Although Hurricane Irma is days away from potential impact, the current projected path shows it possibly hitting Florida as a Category 5 storm.
EDITOR’S NOTE: I live in Northeast Florida in Saint Augustine, 2 hours away from Orlando and about 6 hours away from Miami, but the people here had already started picking the shelves clean. As of 6:00 PM this evening, not a single grocery store or supply market had any water for sale. They promised more supplies were coming, and then refused to say when. The people are in a very clear state of panic, and have begun hording food and especially water. If this is how people react to natural weather phenomenon, how do you think they will get through the Tribulation if they miss the Rapture? Answer. They won’t.
People around Central Florida were already experiencing a shortage of supplies at grocery stores on Monday, but the managers of some big-box stores said they have reinforcements on the way. On Tuesday, shoppers lined up outside several stores, including Costco in Altamonte Springs, for a chance to get supplies, including water, batteries and food.
“It was a little bit of a pandemonium,” shopper Diane Williams said. “Getting here was worse than being inside. It’s just that everybody is panicked, so they are preparing, which is wise, but it’s just, like, crazy.”
Patrick Sutton, the assistant manager at the Home Depot in Altamonte Springs, said the store ran out of generators on Monday and water and flashlights by Tuesday afternoon.
“I think everyone is more aware of what’s going on because of what happened with Harvey in Texas,” he said. “I was here in 2004 for Charley and it was not taken so seriously back then. Now, everybody is taking it more seriously, which allows them to get the supplies they need and gives us time to get the supplies soon enough.”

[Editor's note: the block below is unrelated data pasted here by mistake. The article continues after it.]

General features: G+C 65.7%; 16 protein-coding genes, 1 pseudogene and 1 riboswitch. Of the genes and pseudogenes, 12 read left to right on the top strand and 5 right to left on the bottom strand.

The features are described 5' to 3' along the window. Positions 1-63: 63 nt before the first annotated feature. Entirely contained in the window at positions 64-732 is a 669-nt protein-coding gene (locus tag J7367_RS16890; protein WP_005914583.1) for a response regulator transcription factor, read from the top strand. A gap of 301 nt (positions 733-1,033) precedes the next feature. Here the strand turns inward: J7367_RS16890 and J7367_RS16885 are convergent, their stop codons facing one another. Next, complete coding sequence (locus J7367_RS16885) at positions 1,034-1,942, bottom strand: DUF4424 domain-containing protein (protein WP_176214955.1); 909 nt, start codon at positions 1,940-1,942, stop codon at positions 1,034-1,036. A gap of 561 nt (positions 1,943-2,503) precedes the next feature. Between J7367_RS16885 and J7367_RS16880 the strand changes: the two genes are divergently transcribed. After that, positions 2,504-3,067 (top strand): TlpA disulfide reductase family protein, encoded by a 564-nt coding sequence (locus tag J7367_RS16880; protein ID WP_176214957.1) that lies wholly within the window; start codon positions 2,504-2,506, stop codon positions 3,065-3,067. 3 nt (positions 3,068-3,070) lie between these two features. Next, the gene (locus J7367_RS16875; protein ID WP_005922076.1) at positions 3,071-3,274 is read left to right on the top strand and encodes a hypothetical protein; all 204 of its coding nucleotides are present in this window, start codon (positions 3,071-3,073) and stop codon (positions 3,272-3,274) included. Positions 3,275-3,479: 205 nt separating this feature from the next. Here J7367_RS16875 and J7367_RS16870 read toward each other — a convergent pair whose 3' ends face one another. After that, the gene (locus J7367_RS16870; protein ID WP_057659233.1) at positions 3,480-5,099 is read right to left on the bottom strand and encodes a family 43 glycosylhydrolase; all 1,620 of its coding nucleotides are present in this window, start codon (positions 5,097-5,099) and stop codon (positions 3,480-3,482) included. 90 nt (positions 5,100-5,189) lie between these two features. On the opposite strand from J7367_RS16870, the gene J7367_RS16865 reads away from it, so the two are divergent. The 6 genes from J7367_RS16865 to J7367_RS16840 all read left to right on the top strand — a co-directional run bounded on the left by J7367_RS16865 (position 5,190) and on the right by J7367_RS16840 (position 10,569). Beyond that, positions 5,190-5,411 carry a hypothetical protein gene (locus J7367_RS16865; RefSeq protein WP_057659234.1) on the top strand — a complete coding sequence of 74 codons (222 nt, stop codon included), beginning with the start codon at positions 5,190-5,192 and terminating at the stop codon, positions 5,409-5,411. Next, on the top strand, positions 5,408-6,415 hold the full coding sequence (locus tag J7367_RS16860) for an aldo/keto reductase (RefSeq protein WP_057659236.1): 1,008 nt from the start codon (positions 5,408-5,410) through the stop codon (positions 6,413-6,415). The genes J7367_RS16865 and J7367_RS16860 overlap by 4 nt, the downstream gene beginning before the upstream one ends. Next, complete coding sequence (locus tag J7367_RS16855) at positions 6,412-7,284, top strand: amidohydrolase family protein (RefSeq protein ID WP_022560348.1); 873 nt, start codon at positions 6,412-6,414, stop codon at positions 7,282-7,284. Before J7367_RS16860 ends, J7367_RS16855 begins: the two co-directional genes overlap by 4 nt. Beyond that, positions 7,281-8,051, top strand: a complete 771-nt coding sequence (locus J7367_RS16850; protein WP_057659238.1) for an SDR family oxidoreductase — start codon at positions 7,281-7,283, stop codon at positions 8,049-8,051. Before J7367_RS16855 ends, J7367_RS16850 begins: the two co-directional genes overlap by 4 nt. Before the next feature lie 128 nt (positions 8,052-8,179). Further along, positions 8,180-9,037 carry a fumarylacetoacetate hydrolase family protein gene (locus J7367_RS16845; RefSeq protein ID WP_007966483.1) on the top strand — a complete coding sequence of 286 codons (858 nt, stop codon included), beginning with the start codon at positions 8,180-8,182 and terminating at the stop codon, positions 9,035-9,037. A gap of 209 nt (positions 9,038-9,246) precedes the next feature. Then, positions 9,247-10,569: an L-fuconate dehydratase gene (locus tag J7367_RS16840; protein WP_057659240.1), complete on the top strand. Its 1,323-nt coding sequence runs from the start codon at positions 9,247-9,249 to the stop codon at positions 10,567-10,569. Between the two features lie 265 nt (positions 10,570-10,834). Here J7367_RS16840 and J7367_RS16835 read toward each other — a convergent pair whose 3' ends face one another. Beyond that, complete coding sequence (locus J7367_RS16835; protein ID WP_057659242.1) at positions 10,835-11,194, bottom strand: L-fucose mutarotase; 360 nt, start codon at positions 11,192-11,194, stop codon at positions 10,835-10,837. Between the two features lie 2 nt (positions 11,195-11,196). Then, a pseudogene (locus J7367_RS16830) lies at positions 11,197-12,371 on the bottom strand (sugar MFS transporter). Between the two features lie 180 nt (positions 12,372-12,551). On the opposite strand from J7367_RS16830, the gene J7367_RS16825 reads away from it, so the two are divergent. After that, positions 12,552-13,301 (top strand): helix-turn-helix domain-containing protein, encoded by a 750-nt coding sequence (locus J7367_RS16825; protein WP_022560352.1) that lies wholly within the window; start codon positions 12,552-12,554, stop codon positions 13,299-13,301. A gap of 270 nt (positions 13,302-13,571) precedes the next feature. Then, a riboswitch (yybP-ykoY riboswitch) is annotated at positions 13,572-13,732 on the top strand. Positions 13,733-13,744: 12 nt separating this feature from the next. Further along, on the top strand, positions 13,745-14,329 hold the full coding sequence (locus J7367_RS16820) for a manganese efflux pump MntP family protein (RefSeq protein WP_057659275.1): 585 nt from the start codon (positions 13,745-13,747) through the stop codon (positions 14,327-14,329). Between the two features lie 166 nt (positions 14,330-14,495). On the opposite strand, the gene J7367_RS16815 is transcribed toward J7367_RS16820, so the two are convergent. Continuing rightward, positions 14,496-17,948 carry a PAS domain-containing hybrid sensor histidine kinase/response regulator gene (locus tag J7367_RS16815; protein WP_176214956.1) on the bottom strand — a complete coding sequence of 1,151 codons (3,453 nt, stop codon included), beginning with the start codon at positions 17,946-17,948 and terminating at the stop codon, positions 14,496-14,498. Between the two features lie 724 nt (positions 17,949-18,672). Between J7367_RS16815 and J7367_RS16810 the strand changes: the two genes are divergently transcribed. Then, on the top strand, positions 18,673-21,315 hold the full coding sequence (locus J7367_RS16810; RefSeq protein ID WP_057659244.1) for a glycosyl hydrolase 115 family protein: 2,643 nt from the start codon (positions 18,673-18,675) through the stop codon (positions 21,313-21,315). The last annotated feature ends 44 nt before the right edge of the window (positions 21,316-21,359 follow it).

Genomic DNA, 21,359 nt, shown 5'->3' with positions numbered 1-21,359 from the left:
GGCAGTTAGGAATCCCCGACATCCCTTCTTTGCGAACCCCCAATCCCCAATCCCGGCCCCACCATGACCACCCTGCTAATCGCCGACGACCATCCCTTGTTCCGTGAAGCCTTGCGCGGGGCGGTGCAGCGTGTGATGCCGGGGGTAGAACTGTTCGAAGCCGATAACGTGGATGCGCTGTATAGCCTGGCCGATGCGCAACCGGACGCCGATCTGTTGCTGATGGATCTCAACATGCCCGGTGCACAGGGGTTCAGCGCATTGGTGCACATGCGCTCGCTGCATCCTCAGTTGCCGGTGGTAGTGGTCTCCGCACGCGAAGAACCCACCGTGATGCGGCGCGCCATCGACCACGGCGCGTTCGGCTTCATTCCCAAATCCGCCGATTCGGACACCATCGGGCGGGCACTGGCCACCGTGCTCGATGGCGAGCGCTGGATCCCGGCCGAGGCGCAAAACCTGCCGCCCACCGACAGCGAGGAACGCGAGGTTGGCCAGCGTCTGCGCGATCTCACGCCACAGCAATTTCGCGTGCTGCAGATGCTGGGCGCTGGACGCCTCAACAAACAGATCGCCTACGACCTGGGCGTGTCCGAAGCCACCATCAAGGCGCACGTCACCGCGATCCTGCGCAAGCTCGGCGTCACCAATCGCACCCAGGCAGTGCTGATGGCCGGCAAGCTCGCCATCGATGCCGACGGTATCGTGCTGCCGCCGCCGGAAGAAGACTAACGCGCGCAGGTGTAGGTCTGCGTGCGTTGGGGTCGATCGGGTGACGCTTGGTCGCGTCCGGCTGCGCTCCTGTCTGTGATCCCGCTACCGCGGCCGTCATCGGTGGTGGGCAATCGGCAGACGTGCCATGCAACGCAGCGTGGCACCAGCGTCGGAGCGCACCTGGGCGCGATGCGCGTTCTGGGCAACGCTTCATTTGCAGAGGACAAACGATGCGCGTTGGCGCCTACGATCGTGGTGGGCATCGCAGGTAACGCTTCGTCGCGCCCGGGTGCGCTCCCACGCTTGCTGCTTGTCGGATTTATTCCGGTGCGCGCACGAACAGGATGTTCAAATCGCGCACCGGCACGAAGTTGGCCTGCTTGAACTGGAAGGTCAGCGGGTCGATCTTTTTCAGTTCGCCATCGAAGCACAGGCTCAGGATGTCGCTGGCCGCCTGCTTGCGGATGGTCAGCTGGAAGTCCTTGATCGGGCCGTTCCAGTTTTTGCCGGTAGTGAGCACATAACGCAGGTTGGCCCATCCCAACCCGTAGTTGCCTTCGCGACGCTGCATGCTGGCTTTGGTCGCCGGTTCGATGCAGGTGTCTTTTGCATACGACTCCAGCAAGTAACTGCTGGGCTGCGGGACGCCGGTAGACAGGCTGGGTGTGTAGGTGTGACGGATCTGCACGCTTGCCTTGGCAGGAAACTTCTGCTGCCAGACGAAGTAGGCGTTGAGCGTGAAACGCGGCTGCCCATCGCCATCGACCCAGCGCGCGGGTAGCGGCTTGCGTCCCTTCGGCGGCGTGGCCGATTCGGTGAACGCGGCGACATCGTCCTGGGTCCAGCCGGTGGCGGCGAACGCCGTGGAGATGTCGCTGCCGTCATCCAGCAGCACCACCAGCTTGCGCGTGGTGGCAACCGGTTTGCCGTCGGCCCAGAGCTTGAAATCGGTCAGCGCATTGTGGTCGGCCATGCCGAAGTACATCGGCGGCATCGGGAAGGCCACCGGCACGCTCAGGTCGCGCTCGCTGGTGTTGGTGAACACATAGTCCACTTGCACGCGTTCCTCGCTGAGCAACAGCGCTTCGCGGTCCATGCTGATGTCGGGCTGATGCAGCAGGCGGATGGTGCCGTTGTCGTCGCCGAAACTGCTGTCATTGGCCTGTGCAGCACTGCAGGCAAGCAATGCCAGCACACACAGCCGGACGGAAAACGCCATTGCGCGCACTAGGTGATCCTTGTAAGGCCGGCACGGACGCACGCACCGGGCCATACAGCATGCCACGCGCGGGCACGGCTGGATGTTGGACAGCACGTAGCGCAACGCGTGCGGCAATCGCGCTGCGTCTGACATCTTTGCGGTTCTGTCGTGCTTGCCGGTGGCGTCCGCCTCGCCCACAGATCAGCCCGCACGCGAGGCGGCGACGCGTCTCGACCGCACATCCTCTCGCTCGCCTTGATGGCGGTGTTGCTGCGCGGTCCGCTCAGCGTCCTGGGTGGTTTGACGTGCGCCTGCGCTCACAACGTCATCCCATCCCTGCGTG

Home Depot Corporate launched its Rapid Response Team, sending trucks from Atlanta to Florida on Tuesday to restock the shelves across the state.
“My trucks are on the road right now and will be coming in the next days. We have a couple of more days before the storm hits, so we have more time,” Sutton said. “By the end of the week, they will have everything they need.”
— N I N A D E T O X (@NinaDetoxPills) September 5, 2017
On Monday night, shoppers said, Publix in College Park was out of bottled water. A viewer also gave News 6 a picture showing empty water shelves at the Walmart on Alafaya Trail near the University of Central Florida.
Micah Kropp stopped by Publix in College Park and bought water by the gallon since that was the only option. He’s also stocking up on canned food, crackers and diapers.
“I got a 1-year-old and a 3-year-old, so (I’ve) got to think a little differently with them at the helm, and then will be traveling this week for work, so not sure when I will have the time. It will be kind of hectic,” Kropp said.
A spokesperson with Target headquarters said Florida stores will be getting additional supplies and resources ahead of the storm.
“We’re providing stores with additional supplies that we know our guests need to stock up, including water, batteries, flashlights, toiletries, camping supplies, cleaning supplies and nonperishable food,” Target spokeswoman Jenna Reck said. “We’ll continue to push as many products to our stores as we safely can before the hurricane hits.”
News 6 picked up supplies at the Walmart located on the corner of Princeton Street and John Young Parkway. Supplies there were plentiful, with employees steadily restocking the water aisle.
Walmart management told News 6 Walmart has opened its emergency operations center at its headquarters in Arkansas for distribution.
Walmart spokesperson Ragan Dickens said the company is working with store managers to see where the needs are greatest. Dickens also said 800 trucks full of only water are on their way to Florida and other trucks full of hurricane supplies are also en route.
Pictures on social media showed empty water and bread shelves at other stores, including the Walmart on Alafaya Trail near UCF.
Min Cho said he’s preparing for his electricity to go out.
“I ordered a generator on Amazon. Should be coming on Friday. Also, some dry foods and stuff like that,” Cho said. source
NTEB is run by end times author and editor-in-chief Geoffrey Grider. Geoffrey runs a successful web design company, and is a full-time minister of the gospel of the Lord Jesus Christ. In addition to running NOW THE END BEGINS, he has a dynamic street preaching outreach and tract ministry team in Saint Augustine, FL.